The town of Alvo, Nebraska, is like a lot of other small Midwestern towns whose best days are behind it; and those days weren’t exactly eventful to begin with. After decades of population loss there remain four structures in Alvo that a visitor can enter without trespassing: the grain co-op, a Methodist church, a post office, and Mel’s Mini-mart — a converted room in a small house selling canned soup, Hostess snack cakes, and other items with long shelf lives. Across from the post office is a tidy but barren park. If prosaic comforts and tight-knit community are the calling cards of small town life, they aren’t obvious here. With few places to gather and nothing but the cornfields of agribusiness on the horizon, Alvo has only quiet anonymity and rock bottom real estate to offer.
Still, it would be risky to assume too much about residents of Alvo. One of them is my brother, Jeff, who moved there 25 years ago after buying the town’s abandoned high school gymnasium and converting it into a custom home and woodworking shop. The only other bidder on the property wanted to rip up the maple flooring and use the structure to house sheep in the winter. Jeff kept the hardwood floor, along with all the painted markings from the basketball court. It’s safe to say that his is the only house in Alvo with a free throw line in the dining room.
Jeff continues to commute 18 miles to teach high school in the city of Lincoln, and often goes 30 miles in the other direction for the larger metropolitan offerings of Omaha. Inside his Alvo house, guests are greeted by a vast and eclectic music collection, a commendable wine selection, Frank Lloyd Wright-inspired handmade furniture, and custom framed artwork on the walls. Although my brother tends to prefer lithographs and representational subjects, he recently put up a triptych of abstract paintings; three rectangles of broad tempera brush strokes, stacked in thematic colors suggesting perhaps an amateur Mark Rothko. The three paintings still have the desired effect of warming up a large room in a small town that gets very cold in winter.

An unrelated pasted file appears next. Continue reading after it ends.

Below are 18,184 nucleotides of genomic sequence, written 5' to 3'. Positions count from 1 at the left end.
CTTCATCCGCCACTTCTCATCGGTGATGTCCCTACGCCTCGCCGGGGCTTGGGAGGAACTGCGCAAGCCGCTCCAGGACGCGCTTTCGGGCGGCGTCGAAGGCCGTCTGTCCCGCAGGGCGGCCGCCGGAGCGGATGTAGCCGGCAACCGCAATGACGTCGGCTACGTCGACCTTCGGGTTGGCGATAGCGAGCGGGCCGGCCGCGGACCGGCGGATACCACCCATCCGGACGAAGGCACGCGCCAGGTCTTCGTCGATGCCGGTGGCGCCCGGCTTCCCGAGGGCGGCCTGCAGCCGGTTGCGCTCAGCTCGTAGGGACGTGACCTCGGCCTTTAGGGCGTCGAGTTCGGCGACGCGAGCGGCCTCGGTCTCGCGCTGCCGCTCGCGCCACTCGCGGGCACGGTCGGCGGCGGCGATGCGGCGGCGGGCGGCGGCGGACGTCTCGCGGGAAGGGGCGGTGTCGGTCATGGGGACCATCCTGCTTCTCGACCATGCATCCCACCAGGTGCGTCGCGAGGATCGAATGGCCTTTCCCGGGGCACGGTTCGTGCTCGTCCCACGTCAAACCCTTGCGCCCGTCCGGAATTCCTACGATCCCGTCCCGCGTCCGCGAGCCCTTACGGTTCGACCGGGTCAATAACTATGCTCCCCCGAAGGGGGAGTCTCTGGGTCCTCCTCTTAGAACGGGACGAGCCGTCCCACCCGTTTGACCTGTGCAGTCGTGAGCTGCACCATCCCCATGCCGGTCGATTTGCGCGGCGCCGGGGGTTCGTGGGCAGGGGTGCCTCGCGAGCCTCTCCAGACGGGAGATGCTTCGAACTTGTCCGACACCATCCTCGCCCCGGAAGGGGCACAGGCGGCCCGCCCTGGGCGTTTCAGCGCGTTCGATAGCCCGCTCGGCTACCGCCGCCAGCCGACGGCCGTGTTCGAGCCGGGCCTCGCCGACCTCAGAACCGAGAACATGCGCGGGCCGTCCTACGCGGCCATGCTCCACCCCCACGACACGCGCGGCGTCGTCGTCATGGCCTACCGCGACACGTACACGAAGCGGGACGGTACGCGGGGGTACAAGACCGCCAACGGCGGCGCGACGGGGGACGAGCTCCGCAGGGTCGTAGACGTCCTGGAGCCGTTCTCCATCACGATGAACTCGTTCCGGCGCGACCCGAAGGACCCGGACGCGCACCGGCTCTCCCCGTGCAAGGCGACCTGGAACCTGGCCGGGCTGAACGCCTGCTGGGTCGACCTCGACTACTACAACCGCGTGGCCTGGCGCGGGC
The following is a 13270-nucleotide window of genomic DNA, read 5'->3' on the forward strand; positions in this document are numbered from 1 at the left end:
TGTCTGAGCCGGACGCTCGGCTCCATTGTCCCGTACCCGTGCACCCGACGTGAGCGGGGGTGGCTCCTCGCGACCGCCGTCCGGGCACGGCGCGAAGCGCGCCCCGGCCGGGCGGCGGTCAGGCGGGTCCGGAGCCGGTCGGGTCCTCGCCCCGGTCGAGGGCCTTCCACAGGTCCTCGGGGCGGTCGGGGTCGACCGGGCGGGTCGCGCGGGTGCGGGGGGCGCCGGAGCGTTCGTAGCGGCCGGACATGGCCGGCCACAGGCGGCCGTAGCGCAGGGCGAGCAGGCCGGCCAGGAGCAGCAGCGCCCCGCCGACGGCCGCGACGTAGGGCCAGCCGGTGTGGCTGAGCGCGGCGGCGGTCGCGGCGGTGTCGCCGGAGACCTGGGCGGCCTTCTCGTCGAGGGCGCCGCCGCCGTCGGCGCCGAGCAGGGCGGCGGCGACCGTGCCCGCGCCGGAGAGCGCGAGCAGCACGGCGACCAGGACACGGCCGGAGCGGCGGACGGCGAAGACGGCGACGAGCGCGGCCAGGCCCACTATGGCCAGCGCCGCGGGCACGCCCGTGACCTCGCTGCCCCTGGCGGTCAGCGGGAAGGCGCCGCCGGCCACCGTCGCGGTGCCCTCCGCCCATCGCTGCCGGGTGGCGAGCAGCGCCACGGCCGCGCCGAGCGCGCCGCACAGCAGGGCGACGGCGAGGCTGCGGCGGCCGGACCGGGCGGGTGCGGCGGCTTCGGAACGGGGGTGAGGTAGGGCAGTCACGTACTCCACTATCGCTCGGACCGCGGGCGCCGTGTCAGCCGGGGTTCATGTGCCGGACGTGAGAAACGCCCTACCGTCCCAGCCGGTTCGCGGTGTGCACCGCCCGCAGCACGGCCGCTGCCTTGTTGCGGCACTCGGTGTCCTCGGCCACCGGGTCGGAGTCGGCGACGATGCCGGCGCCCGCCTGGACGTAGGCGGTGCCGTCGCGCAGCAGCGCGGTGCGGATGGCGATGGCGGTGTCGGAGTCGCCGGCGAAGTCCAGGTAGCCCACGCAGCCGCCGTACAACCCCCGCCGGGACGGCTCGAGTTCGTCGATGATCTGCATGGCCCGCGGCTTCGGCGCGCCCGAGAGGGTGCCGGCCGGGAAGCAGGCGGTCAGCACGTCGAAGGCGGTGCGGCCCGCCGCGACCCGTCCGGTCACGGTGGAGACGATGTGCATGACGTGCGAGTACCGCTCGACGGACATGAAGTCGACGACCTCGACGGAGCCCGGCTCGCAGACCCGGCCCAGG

I asked Jeff where the paintings came from.
“Didn’t I tell you that story?” he said.
It turns out he hadn’t.
Jeff’s gymnasium is a treasure trove of artifacts, curiosities and practical objects awaiting use. The huge square footage at his disposal disguises what otherwise might be considered hoarding, a family predilection. So it wasn’t hard to envision Jeff literally filing the story away and then rediscovering it 20 years later, when he came across the paintings and was forced to recall how they got there. The paintings had always involved a mystery, and it now occurred to my brother that it had never been solved to his satisfaction.